The findings help explain how pygmy whales evolved and may also help shed light on how these ancient “lost” whales lived. The new information is also a first step in reconstructing the ancient lineage all the way back to the point when all members of this group first diverged, he said.
- Marine Marvels: Spectacular Photos of Sea Creatures
- Album: The World’s Biggest Beasts
- Image Gallery: Russia’s Beautiful Killer Whales
Copyright 2012 LiveScience, a TechMediaNetwork company. All rights reserved. This material may not be published, broadcast, rewritten or redistributed.
Visual Arts / Q&A Spelman’s Andrea Barnwell Brownlee readies for Havana Biennial debut
Posted by Debbie Michaud @DebsMichaud on Mon, May 7, 2012 at 3:27 PM
- Dustin Chambers
- Andrea Barnwell Brownlee in the Spelman Museum of Art galleries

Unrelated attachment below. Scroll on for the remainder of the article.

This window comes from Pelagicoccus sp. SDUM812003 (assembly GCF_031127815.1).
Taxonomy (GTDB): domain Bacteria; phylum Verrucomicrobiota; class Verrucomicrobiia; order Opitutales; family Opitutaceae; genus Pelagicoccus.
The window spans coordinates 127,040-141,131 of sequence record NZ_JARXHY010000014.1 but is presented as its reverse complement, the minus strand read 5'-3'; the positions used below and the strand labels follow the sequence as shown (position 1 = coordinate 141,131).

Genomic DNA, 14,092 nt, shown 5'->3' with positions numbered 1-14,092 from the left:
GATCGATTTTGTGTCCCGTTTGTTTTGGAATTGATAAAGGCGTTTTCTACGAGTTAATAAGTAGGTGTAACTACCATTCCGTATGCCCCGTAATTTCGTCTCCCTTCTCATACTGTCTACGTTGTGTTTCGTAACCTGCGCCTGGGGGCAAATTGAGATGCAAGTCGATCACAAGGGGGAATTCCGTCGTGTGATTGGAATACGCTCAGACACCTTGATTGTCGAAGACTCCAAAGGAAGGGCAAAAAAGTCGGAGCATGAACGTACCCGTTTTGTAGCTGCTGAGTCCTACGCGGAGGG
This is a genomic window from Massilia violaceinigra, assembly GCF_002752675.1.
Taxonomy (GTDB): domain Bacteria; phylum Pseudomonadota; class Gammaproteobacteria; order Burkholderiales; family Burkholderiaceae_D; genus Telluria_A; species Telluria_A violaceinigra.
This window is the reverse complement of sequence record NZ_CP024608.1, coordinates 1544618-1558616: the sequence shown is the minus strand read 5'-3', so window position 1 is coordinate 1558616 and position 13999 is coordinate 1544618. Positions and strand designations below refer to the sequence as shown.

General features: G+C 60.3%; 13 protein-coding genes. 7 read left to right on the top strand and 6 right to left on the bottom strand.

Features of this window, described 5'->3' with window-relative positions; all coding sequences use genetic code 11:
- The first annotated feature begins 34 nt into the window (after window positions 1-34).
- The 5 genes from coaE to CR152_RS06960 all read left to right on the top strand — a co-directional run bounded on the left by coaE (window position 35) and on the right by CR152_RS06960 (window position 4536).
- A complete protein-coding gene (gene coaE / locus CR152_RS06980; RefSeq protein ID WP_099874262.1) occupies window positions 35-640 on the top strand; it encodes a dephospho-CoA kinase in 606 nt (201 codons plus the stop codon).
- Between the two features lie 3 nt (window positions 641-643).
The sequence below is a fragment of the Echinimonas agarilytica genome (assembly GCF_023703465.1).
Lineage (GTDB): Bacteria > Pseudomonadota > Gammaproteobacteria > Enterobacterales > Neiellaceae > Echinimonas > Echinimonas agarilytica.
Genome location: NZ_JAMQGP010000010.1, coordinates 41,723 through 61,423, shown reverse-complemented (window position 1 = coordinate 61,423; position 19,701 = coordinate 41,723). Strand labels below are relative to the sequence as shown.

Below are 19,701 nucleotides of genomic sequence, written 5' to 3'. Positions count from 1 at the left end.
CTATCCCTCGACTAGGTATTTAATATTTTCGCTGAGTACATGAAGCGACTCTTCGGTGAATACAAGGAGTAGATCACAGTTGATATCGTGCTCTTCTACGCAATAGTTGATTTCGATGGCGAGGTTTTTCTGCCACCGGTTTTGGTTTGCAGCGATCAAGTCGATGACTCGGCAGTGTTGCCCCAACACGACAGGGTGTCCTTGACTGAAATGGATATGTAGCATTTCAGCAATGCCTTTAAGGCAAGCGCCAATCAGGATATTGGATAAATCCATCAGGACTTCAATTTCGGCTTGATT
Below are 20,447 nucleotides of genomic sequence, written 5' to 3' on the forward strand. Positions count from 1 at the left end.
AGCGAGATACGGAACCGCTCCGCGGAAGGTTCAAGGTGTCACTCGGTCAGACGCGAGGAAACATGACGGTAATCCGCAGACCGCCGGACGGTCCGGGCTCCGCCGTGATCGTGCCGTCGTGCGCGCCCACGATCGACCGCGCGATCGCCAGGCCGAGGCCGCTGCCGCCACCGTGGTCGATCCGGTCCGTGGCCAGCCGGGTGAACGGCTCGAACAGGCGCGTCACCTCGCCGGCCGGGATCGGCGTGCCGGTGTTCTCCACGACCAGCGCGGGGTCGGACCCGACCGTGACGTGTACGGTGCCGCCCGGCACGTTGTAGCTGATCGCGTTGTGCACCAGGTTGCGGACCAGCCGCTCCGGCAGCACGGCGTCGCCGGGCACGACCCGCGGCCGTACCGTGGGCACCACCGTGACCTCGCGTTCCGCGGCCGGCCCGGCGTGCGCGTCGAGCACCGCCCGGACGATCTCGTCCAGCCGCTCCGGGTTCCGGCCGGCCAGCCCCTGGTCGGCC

On May 11, the Havana Biennial will open its 11th edition in Cuba. For the first time in its 28-year history, an American curatorial team will be part of the official program. That team is made up of Atlanta’s Spelman Museum of Art director Andrea Barnwell Brownlee and Valerie Cassel Oliver, senior curator at Contemporary Arts Museum Houston. In 2008, the pair co-curated and presented Cinema Remixed & Reloaded: Black Women Artists and the Moving Image Since 1970, which assembled 48 works by 44 black women film/time-based media artists in a smart examination of an overlooked group of art-makers. The show took home a Best of Atlanta award from CL that year for “Best art exhibit in a museum,” and was nominated for an Association of International Art Critic’s award in digital media and video. Havana Biennial director Jorge Fernández was also a fan and invited Brownlee and Oliver to revisit the exhibit for the 11th event. Brownlee and Oliver spent five months retooling the show — renamed Cinema: Remixed and Reloaded 2.0 — to include 8 works by Maren Hassinger, the collaborative artist team Bradley McCallum and Jacqueline Tarry, Tracey Rose, Berni Searle, Lorna Simpson, Pamela Phatsimo Sunstrum, Kara Walker, and Carrie Mae Weems. Brownlee discusses her time in Cuba and the “Why now” of involving an American curatorial presence in the Biennial’s (one of the longest-running in the world) official program.